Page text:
Get the script right
A good script is the bedrock of any drama. Peter advises that it’s only by drafting and re-drafting the script that you give yourself the best chance of success. A script that isn’t quite right will cause you problems through the recording and the edit. It’s vital to commit enough time to it in pre production so that you’re 100% happy.
A 30 minute drama will normally be recorded in a day. There is little time for changes or experimentation. Actors need to be briefed ahead of time about their characters and content with what’s expected of them. Technical staff also need to know what the expectations of them are before the recording begins.
As with most broadcasting, studio time is expensive and it’s important to maximise what you can achieve. Key to this is careful planning of the schedule in advance. If a scene is logistically complicated or contains high emotion, it may take more time to record. Knowing this, and scheduling it in ahead of time, means that the recording day will run more smoothly.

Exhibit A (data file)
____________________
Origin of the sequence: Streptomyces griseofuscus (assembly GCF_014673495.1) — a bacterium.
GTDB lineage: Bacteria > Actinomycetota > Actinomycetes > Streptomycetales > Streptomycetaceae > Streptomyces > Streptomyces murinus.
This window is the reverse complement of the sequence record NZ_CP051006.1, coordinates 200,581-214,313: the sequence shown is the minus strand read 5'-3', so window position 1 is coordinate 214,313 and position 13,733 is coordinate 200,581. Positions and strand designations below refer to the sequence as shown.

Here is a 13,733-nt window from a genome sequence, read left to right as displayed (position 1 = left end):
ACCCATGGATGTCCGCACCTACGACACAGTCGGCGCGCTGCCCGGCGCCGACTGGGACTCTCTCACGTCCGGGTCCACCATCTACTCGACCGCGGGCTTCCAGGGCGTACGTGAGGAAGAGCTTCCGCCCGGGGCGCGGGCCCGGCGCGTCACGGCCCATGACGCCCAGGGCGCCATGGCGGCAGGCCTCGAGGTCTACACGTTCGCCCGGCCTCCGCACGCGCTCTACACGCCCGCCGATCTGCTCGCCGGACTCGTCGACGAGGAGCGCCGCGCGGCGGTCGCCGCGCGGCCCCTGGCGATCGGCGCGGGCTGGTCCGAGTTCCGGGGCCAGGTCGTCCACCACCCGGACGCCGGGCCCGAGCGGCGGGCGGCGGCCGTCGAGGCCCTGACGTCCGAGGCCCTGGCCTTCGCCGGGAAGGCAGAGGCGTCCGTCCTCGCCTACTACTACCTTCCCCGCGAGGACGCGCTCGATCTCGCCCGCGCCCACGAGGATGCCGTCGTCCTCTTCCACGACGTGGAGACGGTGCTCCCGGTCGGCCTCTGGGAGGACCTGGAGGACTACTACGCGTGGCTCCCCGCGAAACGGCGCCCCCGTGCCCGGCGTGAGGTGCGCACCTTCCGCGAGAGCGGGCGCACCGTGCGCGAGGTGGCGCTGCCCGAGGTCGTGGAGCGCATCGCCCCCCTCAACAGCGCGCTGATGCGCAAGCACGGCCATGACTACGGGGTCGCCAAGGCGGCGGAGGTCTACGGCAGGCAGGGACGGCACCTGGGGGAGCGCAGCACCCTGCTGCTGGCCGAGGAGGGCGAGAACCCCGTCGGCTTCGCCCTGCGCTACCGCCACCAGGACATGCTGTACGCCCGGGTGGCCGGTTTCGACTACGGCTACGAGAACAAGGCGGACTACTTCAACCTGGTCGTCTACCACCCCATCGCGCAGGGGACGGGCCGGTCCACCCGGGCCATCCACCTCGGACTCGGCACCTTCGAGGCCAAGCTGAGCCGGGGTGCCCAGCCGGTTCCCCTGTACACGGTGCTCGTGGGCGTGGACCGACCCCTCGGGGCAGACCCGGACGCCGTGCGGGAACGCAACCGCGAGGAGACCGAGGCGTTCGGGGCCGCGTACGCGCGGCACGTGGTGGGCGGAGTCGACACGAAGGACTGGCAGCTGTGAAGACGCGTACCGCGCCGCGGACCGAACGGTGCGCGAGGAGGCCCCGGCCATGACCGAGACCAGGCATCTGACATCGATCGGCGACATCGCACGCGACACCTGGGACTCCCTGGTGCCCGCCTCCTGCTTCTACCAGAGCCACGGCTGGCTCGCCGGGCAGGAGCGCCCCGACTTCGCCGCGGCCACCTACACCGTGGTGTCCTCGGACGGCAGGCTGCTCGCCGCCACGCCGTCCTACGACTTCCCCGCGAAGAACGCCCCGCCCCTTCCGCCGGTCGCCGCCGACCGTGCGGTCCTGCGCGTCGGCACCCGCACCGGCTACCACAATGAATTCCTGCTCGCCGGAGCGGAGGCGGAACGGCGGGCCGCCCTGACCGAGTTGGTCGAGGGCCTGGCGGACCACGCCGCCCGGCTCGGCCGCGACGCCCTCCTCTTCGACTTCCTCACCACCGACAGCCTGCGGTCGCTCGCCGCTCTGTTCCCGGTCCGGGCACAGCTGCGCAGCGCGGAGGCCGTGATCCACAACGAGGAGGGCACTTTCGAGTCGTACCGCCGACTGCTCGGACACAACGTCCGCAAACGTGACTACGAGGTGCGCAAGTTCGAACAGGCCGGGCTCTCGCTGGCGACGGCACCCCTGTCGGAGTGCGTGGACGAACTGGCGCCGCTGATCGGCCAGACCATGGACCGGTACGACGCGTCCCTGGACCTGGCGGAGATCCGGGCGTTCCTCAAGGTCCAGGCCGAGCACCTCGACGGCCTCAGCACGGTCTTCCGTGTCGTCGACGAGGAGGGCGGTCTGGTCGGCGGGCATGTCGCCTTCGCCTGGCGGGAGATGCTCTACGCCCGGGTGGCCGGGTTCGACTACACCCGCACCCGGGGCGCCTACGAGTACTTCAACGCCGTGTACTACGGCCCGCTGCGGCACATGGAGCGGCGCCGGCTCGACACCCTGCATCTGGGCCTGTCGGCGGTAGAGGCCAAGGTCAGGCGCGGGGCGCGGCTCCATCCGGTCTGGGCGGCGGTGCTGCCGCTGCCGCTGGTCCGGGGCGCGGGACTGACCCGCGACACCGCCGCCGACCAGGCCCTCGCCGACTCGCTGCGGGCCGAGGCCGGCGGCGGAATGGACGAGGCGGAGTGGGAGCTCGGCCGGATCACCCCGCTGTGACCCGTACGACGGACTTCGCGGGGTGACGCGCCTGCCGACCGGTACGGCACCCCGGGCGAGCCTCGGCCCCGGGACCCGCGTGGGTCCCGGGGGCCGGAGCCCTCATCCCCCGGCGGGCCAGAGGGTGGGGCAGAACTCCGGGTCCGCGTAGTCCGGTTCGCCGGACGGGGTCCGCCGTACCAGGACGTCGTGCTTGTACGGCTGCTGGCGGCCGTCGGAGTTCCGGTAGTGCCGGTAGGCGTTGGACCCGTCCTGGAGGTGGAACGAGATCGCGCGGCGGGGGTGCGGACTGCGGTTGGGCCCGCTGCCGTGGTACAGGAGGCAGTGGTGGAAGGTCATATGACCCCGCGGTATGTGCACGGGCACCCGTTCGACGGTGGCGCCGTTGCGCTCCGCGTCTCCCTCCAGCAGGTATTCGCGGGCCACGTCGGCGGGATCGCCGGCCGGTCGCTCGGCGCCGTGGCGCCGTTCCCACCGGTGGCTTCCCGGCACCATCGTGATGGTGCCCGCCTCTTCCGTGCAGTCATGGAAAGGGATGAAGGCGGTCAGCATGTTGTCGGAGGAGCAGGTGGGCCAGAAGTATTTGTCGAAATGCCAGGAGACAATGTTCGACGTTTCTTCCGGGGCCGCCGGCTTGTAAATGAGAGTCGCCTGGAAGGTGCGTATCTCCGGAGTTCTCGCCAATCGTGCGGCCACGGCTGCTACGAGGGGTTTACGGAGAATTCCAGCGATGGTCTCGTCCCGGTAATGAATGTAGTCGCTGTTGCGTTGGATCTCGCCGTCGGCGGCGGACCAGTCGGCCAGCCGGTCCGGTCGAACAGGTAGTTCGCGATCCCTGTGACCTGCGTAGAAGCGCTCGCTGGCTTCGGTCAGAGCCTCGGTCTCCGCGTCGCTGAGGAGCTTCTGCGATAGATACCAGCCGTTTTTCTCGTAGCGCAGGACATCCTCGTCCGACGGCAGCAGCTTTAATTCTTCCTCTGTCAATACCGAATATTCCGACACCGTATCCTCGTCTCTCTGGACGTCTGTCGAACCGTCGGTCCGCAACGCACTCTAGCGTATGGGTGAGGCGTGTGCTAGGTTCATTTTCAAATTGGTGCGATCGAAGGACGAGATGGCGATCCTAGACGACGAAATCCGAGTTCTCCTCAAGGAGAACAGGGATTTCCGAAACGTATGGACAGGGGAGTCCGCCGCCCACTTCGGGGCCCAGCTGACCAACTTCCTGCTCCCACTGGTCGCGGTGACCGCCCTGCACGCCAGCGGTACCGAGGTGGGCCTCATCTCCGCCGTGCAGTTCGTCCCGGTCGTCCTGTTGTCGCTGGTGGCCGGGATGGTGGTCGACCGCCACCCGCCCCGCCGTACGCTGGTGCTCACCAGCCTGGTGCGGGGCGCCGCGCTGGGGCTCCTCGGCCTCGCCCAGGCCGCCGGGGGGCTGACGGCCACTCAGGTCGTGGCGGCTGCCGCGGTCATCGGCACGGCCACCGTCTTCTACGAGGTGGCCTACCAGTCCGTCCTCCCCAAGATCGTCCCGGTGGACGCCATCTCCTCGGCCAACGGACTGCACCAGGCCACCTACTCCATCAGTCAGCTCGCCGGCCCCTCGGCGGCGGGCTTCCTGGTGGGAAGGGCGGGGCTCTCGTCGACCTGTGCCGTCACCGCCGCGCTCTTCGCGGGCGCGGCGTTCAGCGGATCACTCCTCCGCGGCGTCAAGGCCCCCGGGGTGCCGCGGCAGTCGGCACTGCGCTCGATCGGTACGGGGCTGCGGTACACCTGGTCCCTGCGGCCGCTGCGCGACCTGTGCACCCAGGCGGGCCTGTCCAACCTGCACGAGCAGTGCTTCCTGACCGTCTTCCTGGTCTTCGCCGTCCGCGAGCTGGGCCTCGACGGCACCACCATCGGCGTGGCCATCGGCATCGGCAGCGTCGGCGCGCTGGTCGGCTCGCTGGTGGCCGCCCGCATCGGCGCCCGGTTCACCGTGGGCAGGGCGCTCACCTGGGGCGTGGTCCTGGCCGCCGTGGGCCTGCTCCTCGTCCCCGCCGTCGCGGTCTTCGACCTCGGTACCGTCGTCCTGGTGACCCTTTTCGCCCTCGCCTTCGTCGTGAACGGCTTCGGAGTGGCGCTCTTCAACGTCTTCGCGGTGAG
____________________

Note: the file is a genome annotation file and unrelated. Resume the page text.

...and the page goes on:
"It's about creating the conditions in which people can do their best work." – Peter Leslie Wild
Learn from the people round you
Peter admits that he’s learned a huge amount from his studio managers over the years. These are the people who are hands on with the equipment and bring the drama to life, shaping it with sound effects and atmosphere. Peter uses his SMs as a sounding board during the record and edit, and values their feedback.
Don’t be a dictator
Finally, Peter says directing isn’t about telling people what to do, even though this is the common conception of the role of the director. Instead, it’s about creating a safe environment where people are inspired to produce their best work. He uses the analogy of the director being like being the conductor of an orchestra. The conductor might not know how to play every instrument but he knows how to enable the individual players to work in unison. The radio director does the same with actors.